And who knows what BlizzCon will hold -- even though we're only now reaching the steps of Icecrown, the time is ripe for Blizzard to start hinting at content patches that come after 3.1, or maybe even expansion number three. Blizzard and their parent company at Activision are on top of the world right now, so there's no question why 30% of the industry folks surveyed said they'd have the biggest 2009 around. We can't wait.

[via Joystiq]

Filed under: Analysis / Opinion, Odds and ends, Blizzard, Expansions, Making money, BlizzCon

Activision-Blizzard stock falls

What's going on at Activision-Blizzard? Yesterday, their stock fell back down to the lowest its been since November of 2006. Even coming off of huge sales last year (they run the Guitar Hero, Call of Duty, and obviously Blizzard's World of Warcraft franchises, all of which had banner years in 2008), the stock price fell 6.5% yesterday, compared to a high in the last year of $19.28.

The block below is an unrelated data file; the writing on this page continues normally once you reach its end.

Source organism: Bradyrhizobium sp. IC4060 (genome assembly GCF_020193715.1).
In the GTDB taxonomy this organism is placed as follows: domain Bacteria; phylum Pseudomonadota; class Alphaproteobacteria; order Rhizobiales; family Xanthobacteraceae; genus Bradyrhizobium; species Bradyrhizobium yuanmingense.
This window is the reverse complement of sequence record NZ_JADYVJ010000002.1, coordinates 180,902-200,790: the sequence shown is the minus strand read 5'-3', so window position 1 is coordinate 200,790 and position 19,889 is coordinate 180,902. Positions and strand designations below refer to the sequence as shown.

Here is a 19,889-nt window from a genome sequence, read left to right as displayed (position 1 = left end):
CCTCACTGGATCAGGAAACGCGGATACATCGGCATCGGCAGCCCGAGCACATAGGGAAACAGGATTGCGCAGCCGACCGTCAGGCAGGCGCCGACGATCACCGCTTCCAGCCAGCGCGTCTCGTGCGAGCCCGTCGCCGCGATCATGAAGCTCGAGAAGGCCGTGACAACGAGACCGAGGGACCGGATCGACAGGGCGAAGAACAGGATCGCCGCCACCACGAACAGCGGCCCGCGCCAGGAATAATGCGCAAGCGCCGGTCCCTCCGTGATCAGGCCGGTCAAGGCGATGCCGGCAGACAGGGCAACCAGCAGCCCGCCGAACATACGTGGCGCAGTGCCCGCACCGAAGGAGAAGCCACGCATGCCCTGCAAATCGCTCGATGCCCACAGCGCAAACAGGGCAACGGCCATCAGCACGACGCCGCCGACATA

It's not Wrath -- the game's been selling like gold encrusted hotcakes since launch. There could be an upcoming shakeup in Activision's leadership (is Bobby K on his way out?), or it could just be that as well as Activision did this past year, the rough economy is hitting them hard, too.

At any rate, this will likely be just a bump in the road -- Activision is poised to become (if they haven't already) the biggest publisher in the game, and as you can see from this graph on their website, the stock is already back up above $9. We don't know what the reason is for this quick drop, but everything else we've seen points to a bright future for Activision-Blizzard.